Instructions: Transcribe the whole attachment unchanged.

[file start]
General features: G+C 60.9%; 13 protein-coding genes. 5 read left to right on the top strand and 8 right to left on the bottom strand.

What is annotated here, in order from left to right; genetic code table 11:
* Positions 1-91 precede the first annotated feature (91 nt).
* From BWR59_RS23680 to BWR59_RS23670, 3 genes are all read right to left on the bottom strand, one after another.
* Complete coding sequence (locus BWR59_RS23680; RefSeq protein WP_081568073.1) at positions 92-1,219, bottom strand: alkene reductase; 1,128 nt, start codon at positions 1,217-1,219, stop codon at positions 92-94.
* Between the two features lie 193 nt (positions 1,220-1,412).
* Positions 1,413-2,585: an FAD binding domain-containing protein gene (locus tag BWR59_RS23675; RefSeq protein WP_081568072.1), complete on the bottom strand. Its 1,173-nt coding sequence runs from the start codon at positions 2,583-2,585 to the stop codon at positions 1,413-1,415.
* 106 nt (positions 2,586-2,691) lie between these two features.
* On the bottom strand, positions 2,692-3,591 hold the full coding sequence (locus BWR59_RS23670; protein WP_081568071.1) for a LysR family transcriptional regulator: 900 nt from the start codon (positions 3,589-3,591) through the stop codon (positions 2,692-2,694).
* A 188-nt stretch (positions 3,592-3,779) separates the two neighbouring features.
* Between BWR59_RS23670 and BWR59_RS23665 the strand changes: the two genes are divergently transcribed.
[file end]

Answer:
General features: G+C 60.9%; 13 protein-coding genes. 5 read left to right on the top strand and 8 right to left on the bottom strand.

What is annotated here, in order from left to right; genetic code table 11:
* Positions 1-91 precede the first annotated feature (91 nt).
* From BWR59_RS23680 to BWR59_RS23670, 3 genes are all read right to left on the bottom strand, one after another.
* Complete coding sequence (locus BWR59_RS23680; RefSeq protein WP_081568073.1) at positions 92-1,219, bottom strand: alkene reductase; 1,128 nt, start codon at positions 1,217-1,219, stop codon at positions 92-94.
* Between the two features lie 193 nt (positions 1,220-1,412).
* Positions 1,413-2,585: an FAD binding domain-containing protein gene (locus tag BWR59_RS23675; RefSeq protein WP_081568072.1), complete on the bottom strand. Its 1,173-nt coding sequence runs from the start codon at positions 2,583-2,585 to the stop codon at positions 1,413-1,415.
* 106 nt (positions 2,586-2,691) lie between these two features.
* On the bottom strand, positions 2,692-3,591 hold the full coding sequence (locus BWR59_RS23670; protein WP_081568071.1) for a LysR family transcriptional regulator: 900 nt from the start codon (positions 3,589-3,591) through the stop codon (positions 2,692-2,694).
* A 188-nt stretch (positions 3,592-3,779) separates the two neighbouring features.
* Between BWR59_RS23670 and BWR59_RS23665 the strand changes: the two genes are divergently transcribed.